Chris Robinson performs at the 9:30 Club on November 20, 2016. (Photo by Theresa C. Sanchez)
“Rock on, roll on, get off, get it on / Be one, be two, be all, be you…”
The Chris Robinson Brotherhood share these guiding words of encouragement on “New Cannonball Rag,” the first single of their latest EP If You Lived Here, You Would Be Home Now, released last November.
Nick Valensi and CRX perform at U Street Music Hall on November 16, 2016. (Photo by Theresa C. Sanchez)
If your live performance is under 35 minutes, you better bring it. Nick Valensi and his new band CRX made every single second count — and then some. They managed to accomplish a similar feat in less time with their debut album, “New Skin,” released October 28 via Columbia Records. Their U Street Music Hall appearance Wednesday, November 16, was part of a several-month tour promoting the record.
Under the cloak of darkness, the 6’4” guitarist stepped onstage with his four bandmates and together they erupted into the power-packed track “On Edge.” All the anticipation and hype suddenly made sense. Like the venerated ’90s Honda model everyone “in your neighborhood tried to steal,” this group of guys named after that sought-after vehicle was absolutely awesome. Their rapid-fire delivery was reminiscent of the Ramones in their heyday and the basement setting couldn’t be more fittingly “alternative.”
Yannis Philippakis of Foals performs at Echostage on Nov. 3, 2016. (Photo by Theresa Sanchez)
“It’s been awhile since we played in D.C. I think, so ah, I remember the first time we played here we played to basically like to the equivalent of this nugget of people right here [points to the crowd packed in front of the stage]. Thank you so much for following the band and coming out,” said Yannis Philippakis.
If the aforementioned lead singer of Foals could stand still, would the music sound just as good? Probably. But that’s not the point of a live show. You can listen to their music on iTunes, YouTube, satellite radio, or any streaming service and you’d never come close to experiencing the way the music literally jumps off the stage and encompasses your entire being.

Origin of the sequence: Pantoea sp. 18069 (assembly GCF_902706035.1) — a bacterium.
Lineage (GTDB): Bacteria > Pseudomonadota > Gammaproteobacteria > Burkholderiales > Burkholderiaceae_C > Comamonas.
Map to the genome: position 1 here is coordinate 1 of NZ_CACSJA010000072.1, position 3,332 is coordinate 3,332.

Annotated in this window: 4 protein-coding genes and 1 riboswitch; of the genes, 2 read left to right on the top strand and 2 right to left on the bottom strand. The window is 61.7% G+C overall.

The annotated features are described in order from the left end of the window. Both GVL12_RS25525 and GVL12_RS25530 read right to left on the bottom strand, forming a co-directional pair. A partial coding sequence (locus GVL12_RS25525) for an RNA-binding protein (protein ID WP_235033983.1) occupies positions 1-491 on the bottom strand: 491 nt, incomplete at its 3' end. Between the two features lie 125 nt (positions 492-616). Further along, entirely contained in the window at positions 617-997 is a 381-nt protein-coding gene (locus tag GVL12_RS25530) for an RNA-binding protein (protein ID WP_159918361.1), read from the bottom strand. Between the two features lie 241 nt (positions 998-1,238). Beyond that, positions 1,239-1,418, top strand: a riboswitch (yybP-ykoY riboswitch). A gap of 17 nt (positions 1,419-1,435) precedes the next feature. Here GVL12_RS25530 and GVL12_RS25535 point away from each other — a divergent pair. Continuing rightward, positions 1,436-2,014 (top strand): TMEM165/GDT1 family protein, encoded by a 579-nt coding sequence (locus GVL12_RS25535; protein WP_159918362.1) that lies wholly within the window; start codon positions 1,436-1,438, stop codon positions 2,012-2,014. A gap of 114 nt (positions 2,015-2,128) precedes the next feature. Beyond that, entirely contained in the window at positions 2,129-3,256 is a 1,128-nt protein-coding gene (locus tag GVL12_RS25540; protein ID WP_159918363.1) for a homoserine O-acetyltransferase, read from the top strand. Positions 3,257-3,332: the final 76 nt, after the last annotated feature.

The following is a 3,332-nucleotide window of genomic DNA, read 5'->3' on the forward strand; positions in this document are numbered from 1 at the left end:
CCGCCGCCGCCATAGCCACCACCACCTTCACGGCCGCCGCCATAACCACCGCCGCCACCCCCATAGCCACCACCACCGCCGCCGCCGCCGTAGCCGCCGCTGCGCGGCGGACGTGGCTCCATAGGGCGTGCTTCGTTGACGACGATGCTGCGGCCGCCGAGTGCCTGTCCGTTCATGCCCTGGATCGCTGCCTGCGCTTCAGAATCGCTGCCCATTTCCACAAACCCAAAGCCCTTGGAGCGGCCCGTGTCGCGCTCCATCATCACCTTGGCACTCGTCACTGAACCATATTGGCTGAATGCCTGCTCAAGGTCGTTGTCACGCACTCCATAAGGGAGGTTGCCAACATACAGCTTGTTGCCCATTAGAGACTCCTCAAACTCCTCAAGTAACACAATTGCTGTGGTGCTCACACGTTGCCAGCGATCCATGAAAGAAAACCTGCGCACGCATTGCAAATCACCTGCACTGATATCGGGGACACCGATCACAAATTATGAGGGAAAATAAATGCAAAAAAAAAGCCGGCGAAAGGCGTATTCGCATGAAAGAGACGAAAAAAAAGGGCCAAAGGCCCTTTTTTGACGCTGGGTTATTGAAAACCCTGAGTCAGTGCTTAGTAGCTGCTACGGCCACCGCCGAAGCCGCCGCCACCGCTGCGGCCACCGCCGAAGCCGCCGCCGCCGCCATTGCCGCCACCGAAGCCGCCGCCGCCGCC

John “Gaoler” Sterry sings in Gang of Four (as Andy Gill plays behind him) at the 9:30 Club on Saturday, Oct. 8, 2016. (Photo by Theresa Sanchez)
#FBF – it’s internet slang for what some “kids” today refer to as “Flashback Friday” and is a way for people of all walks of life and interest to transport themselves back in time in an audio/visual manner.
#GoF is another acronym of sorts for a British punk band that was ahead of their time with regards to politic activism and social criticism in the late 1970s. You’d be hard-pressed to find many of rock music’s classic bands — R.E.M., the Red Hot Chili Peppers, Rage Against the Machine, and Nirvana to name a few — who haven’t called them an influence over the years. 2016 couldn’t be a more appropriate time then to tour given the contentious political climate and one of them most memorable elections underway in most recent history.
The latest version of the band visited the 9:30 Club on Oct. 8 to open for The Faint. (Read our Parklife DC review of The Faint that night — ed.) While the band has had many iterations since officially forming in 1977, they managed to retain guitarist Andy Gill is the sole original member.